🇭🇰 James Griffiths writes “Hong Kong appeared to have the coronavirus under control, then it let its guard down” for CNN. As we “accept” draconian lock downs around the world a number of eyes are looking to the countries where technology supported more democratic policies in curbing the virus. Griffiths puts the recent spike in the authorities getting its eyes off the ball. Others will see the resurgence as inevitable given the asymptomatic transmission of the virus. It is to be hope for our societies’ earlier revival that it is the former. (Link)
💊 Adam Fuerstein write “As Covid-19 spreads, disruptions to clinical trial and drug development accelerate” for STAT. In the article he questions whether the urgency and focus on COVID19 therapeutics will derail the approval process of other drugs for other conditions and indirectly increases mortality for these patients. Another point to consider as we try to first and then assess whether the “cure” for the pandemic is more costly than the disease. (Link)
🇺🇸 William McGurn writes “Business Makes War on Coronavirus” for the Wall Street Journal. The article looks at the shortage of ventilators and how US businesses can gear up production to increase the supply. In an ominous part McGurn writes:
“On Friday Vice President Mike Pence announced that his team had identified “tens of thousands” of ventilators that can be “retrofitted and converted” to treat people with Covid-19. Unfortunately, it still may not be enough: Gov. Andrew Cuomo says New York alone may need 30,000 ventilators—more than five times what it now has.”
The article highlights the risk for small businesses to take on the supply increase risk without firm guarantees by the government that it will not result in unsold inventories and the partnership that these small businesses like Ventec are doing with large auto manufacturers like GM to help them scale their production. (Link)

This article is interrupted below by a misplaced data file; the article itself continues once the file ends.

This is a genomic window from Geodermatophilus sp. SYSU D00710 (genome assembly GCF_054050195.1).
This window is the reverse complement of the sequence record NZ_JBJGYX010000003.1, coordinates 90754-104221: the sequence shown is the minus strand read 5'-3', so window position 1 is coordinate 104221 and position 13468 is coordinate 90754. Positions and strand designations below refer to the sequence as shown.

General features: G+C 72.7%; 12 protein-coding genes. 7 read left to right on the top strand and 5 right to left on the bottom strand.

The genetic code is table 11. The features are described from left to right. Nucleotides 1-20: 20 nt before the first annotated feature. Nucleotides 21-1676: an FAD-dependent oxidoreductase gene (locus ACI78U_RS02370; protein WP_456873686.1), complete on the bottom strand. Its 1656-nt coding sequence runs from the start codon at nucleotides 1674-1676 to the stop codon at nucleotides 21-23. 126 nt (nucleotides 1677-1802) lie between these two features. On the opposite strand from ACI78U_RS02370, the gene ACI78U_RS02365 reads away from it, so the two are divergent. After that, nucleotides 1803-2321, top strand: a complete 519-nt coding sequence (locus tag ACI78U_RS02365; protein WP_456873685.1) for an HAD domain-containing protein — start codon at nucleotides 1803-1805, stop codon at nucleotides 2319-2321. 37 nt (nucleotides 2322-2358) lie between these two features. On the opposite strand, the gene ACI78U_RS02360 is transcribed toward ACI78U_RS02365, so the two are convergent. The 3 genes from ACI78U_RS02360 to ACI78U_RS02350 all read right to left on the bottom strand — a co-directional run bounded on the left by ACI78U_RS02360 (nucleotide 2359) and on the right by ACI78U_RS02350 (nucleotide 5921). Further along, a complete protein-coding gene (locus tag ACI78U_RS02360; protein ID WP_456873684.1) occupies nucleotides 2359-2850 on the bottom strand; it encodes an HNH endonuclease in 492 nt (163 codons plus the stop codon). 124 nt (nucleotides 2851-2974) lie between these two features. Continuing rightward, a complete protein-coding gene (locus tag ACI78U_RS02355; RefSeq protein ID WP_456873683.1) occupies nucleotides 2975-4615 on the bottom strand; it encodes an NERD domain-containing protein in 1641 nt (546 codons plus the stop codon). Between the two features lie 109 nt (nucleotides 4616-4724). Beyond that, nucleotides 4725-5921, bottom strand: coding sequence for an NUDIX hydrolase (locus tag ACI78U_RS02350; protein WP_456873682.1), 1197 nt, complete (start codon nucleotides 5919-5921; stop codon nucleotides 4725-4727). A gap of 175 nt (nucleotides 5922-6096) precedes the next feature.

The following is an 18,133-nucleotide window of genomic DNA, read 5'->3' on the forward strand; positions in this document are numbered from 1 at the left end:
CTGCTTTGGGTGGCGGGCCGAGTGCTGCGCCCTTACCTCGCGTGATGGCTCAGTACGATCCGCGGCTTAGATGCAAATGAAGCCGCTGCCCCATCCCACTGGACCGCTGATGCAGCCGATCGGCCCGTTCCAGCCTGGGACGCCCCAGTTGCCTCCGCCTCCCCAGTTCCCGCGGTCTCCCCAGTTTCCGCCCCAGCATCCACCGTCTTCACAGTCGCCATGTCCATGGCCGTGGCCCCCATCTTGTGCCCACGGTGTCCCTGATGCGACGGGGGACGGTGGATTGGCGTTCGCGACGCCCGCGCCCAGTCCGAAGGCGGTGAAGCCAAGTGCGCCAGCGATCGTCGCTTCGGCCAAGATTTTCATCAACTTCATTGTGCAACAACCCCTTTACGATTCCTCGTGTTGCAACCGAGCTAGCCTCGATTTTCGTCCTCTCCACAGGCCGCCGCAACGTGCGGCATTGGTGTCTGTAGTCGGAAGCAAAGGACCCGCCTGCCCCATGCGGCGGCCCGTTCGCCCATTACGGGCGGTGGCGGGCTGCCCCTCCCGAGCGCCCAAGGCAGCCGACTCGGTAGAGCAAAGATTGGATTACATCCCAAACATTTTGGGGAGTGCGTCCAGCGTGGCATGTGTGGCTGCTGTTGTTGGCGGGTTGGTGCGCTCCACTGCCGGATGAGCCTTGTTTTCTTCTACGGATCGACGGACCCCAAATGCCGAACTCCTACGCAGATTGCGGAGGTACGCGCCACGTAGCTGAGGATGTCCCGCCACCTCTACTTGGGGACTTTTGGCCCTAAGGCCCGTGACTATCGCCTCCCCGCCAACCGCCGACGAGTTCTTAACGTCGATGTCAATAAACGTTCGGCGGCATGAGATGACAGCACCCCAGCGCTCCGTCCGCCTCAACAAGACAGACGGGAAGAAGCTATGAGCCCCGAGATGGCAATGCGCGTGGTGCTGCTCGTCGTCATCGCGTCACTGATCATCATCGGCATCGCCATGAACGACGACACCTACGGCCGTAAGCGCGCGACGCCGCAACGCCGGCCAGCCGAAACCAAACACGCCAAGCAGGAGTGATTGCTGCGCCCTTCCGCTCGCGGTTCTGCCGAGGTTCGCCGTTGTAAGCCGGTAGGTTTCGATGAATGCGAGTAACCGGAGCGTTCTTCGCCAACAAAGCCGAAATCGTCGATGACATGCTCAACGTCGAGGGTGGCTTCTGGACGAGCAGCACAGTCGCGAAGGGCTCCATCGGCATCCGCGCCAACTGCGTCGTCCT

📊 A picture is worth a thousand words: Global (🌎) andlocal (with relevant flag) visualisation and forecasting tool
“Going Critical” by Kevin Simler is a detailed interacting essay talking about complex systems, the importance of understanding networks, modelling and how this applies to: memes, infectious diseases, herd immunity, wildfire, neutrons and culture. Must read (Link)
Offset update 🌎 This is a GitHub made by my friend Francois Lagunas (co-founder and CTO extraordinaire of Stupeflix, a company we backed). He has written a script to scrape deaths and number of cases in order to visualise the rate of growth on a logarithmic scale. He has taken a time offset for countries assuming that South Korea and Italy are 36 days behind China’s outbreak, and France and the USA a further 9 days behind. Added a number of countries as well. Great resource (Link)
CityMapper has started to produce City Mobility Index to show how much a City is moving. This is a very good indicator of how well lockdowns are respected around the world: Madrid (4% of city moving) at one end and Singapore at the other end (72% of city moving) for yesterday (Link)